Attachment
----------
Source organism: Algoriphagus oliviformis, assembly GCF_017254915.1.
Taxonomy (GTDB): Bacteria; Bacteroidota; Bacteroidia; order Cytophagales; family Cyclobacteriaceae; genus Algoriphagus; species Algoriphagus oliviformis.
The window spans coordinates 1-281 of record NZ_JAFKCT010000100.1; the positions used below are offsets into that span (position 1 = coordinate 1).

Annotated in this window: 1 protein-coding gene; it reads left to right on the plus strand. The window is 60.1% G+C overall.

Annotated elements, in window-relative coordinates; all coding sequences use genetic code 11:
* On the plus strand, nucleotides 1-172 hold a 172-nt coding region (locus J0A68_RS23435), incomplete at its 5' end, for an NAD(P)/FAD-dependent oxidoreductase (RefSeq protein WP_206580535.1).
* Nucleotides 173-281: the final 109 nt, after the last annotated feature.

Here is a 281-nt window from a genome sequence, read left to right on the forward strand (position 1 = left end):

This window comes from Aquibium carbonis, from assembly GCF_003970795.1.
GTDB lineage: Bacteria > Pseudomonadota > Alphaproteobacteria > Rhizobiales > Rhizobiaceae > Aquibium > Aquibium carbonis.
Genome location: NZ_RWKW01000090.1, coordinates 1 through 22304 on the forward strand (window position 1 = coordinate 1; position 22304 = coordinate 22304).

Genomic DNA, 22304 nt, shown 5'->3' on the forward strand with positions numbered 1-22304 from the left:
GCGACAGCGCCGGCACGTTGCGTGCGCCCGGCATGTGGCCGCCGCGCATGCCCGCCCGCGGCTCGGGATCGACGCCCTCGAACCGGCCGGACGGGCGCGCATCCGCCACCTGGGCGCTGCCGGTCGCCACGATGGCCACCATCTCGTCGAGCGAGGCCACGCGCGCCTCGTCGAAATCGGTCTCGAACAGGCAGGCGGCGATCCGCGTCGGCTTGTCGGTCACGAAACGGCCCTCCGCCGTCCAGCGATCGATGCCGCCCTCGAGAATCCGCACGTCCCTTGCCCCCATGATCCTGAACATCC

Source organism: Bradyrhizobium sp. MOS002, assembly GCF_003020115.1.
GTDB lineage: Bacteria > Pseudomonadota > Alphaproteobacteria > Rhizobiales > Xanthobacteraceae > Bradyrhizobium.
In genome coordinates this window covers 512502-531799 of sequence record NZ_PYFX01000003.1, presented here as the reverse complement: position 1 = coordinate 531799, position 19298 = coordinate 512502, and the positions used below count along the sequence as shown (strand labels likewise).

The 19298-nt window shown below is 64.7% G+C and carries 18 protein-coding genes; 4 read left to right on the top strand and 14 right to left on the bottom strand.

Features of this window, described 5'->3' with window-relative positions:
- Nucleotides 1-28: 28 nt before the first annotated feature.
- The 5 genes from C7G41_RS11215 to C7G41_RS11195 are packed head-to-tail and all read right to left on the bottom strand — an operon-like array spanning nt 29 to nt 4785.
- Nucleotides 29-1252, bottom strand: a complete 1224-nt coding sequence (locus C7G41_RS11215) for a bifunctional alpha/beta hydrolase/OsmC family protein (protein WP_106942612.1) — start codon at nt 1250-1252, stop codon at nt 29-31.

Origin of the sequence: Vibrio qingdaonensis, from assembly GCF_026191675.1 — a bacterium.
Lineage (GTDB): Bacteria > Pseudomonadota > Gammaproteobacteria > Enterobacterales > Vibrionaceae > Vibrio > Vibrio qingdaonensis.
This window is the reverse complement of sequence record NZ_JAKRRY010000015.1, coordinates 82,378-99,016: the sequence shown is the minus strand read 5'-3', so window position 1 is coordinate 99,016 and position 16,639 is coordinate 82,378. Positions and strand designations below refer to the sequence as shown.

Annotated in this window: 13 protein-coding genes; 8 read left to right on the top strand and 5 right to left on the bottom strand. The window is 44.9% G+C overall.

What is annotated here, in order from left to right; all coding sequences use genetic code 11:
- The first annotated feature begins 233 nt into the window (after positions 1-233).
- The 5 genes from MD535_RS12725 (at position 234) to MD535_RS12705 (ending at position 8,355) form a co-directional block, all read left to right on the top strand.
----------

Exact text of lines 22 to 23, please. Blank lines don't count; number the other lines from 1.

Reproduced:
Origin of the sequence: Vibrio qingdaonensis, from assembly GCF_026191675.1 — a bacterium.
Lineage (GTDB): Bacteria > Pseudomonadota > Gammaproteobacteria > Enterobacterales > Vibrionaceae > Vibrio > Vibrio qingdaonensis.